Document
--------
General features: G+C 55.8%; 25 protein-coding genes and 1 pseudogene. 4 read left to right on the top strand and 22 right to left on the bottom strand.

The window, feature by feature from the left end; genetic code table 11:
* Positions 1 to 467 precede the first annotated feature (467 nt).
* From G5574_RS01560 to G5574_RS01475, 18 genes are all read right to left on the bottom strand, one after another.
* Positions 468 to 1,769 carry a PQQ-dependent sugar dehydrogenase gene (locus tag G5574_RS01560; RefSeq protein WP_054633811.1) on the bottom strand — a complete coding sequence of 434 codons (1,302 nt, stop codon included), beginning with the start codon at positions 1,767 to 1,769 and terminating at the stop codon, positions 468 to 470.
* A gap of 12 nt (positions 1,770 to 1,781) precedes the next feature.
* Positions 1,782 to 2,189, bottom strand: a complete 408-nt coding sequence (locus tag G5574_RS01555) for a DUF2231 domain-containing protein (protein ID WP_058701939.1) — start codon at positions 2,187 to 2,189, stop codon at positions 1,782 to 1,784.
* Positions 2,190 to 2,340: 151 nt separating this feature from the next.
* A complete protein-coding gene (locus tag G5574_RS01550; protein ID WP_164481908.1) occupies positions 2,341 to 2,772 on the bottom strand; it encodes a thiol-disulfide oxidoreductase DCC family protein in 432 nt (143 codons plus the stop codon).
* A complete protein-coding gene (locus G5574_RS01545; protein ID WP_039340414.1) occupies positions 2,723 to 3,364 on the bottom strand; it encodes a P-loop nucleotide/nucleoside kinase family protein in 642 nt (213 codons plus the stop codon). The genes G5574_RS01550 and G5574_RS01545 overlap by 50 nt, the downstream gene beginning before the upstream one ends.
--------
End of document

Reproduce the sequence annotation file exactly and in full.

General features: G+C 55.8%; 25 protein-coding genes and 1 pseudogene. 4 read left to right on the top strand and 22 right to left on the bottom strand.

The window, feature by feature from the left end; genetic code table 11:
* Positions 1 to 467 precede the first annotated feature (467 nt).
* From G5574_RS01560 to G5574_RS01475, 18 genes are all read right to left on the bottom strand, one after another.
* Positions 468 to 1,769 carry a PQQ-dependent sugar dehydrogenase gene (locus tag G5574_RS01560; RefSeq protein WP_054633811.1) on the bottom strand — a complete coding sequence of 434 codons (1,302 nt, stop codon included), beginning with the start codon at positions 1,767 to 1,769 and terminating at the stop codon, positions 468 to 470.
* A gap of 12 nt (positions 1,770 to 1,781) precedes the next feature.
* Positions 1,782 to 2,189, bottom strand: a complete 408-nt coding sequence (locus tag G5574_RS01555) for a DUF2231 domain-containing protein (protein ID WP_058701939.1) — start codon at positions 2,187 to 2,189, stop codon at positions 1,782 to 1,784.
* Positions 2,190 to 2,340: 151 nt separating this feature from the next.
* A complete protein-coding gene (locus tag G5574_RS01550; protein ID WP_164481908.1) occupies positions 2,341 to 2,772 on the bottom strand; it encodes a thiol-disulfide oxidoreductase DCC family protein in 432 nt (143 codons plus the stop codon).
* A complete protein-coding gene (locus G5574_RS01545; protein ID WP_039340414.1) occupies positions 2,723 to 3,364 on the bottom strand; it encodes a P-loop nucleotide/nucleoside kinase family protein in 642 nt (213 codons plus the stop codon). The genes G5574_RS01550 and G5574_RS01545 overlap by 50 nt, the downstream gene beginning before the upstream one ends.